> Posted by Susy Cheston, Senior Advisor, CFI
Data analytics is a big story these days, and we’re excited about its potential. In fact, we discuss its promise in the Technology, Addressing Customer Needs, and Credit Reporting sections of the FI2020 Progress Report. In terms of credit reporting, data analytics start-ups claim that their algorithms can cull information from Internet searches, social media, mobile apps, and so on to identify creditworthy people who might otherwise be left out of the system.
GO Finance, operating in Tanzania, and Konfio, in Mexico, are online lenders whose models are based on data analytics. GO Finance leverages digital data and mobile money channels to underwrite and manage loans for small and medium-sized enterprises (SMEs), particularly targeting farmer cooperatives and others in the agricultural value chain. Konfio uses credit algorithms based on alternative data to help micro and small businesses obtain working capital loans. Konfio’s digital platform allows for low-cost customer acquisition and rapid credit assessment, enabling the company to offer lower rates. Demyst Data, by contrast, partners with financial institutions – global banks, online lenders, and card issuers. It analyzes online, social, and internal data to help its partners lend to thin-file, underbanked customers. Alibaba’s Ant Financial and its new Sesame Credit use proprietary customer data drawn from non-banking transactions to support lending, with Alibaba’s e-commerce business, financial service provider (Ant), and credit reporting service (Sesame Credit) all arms of the same conglomerate.
For data analytics to reach its enormous potential for credit reporting, there are big questions that need to be worked out. Is it really predictive? Will it really enable more customers at the base of the pyramid to obtain credit? Will customers’ rights to data privacy be protected? How can data analytics be effectively regulated?
In the United States in 2014, a National Consumer Law Center (NCLC) study, Big Data: Big Disappointment for Scoring Consumer Credit Risk, found shocking inaccuracies – “dirty data” – and significant opportunities for discrimination rather than a dramatic wave of new customers entering the financial system. The NCLC made some important recommendations for regulators to consider, including testing the accuracy of the data and the predictive ability of the algorithms as well as screening for compliance with consumer protection laws and ensuring that there is no potential for discrimination. The NCLC advises policymakers to focus on a basic question: does this use of big data improve options for customers?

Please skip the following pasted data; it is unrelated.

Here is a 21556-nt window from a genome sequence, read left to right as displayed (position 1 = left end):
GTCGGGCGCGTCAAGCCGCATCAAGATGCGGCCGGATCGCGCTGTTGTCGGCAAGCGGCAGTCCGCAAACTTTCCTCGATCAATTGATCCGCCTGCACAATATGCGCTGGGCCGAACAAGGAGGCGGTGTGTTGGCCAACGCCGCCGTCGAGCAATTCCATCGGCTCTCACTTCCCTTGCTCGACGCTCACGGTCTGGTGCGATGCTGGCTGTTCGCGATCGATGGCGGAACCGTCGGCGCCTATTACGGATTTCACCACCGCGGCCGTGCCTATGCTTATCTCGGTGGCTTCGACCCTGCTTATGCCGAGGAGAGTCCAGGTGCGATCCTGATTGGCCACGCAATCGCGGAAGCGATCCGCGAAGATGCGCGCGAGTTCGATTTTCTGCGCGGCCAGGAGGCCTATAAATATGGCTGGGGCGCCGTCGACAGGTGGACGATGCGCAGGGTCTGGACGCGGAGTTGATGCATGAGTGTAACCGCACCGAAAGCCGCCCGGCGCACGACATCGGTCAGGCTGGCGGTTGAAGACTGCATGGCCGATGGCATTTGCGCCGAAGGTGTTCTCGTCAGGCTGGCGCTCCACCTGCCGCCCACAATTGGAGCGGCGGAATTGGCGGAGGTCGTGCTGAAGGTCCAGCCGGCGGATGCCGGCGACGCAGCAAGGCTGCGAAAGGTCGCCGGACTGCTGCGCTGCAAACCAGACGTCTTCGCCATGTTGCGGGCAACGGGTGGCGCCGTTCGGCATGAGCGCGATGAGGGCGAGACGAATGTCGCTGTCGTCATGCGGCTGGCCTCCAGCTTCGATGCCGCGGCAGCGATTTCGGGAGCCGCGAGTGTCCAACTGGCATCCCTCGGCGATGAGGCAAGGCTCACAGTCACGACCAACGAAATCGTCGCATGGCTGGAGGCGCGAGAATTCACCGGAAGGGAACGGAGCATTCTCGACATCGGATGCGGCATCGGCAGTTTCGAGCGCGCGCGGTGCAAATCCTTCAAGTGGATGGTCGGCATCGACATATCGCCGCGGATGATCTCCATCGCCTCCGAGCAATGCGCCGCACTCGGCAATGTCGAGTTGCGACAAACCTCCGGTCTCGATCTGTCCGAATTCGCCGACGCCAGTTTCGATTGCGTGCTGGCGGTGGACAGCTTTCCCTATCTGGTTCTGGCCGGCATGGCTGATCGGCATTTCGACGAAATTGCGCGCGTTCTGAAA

There are also important questions about the rise of proprietary models. If the increasing availability of data and new technologies makes it possible for financial institutions to use data without going through third-party credit reporting service providers, there are significant risks of losing the “public good” aspects of the system. Credit reporting systems that are open to all help build an ecosystem that motivates customers to behave responsibly, prevents over-indebtedness, and contributes to the kind of shared information that changes the market culture.
The good news, in that light, is that data analytics providers are not likely to overturn traditional credit bureaus. A far more likely scenario is that credit bureaus will start adopting data analytic techniques, and will acquire the most promising start-ups. That would be an exciting development, as the entrepreneurs who deploy these techniques today are either operating their own lending operations or partnering with individual lenders to enhance the lenders’ credit underwriting. That means their work is not transforming the larger credit reporting ecosystem.
The FI2020 Progress Report rates credit reporting & data analytics as a 4 out of 10 in its current state around the world. As I’m writing this post, the “People’s Vote” is a little more optimistic, with a score of 5. We invite you to cast your vote. Of course, data analytics is not the only story in the report on credit reporting. We also describe the latest accomplishments in establishing credit bureaus and making them work for the base of the pyramid, as well as lauding advances in the adoption of alternative data. If you’re not sold on the importance of data to financial inclusion, you might head to the “Why It Matters” section of the FI2020 Progress Report on Credit Reporting as a starting place. Though if you’ve read this far in this post, you likely already recognize how credit reporting & data analytics could be the most underappreciated drivers of inclusion.
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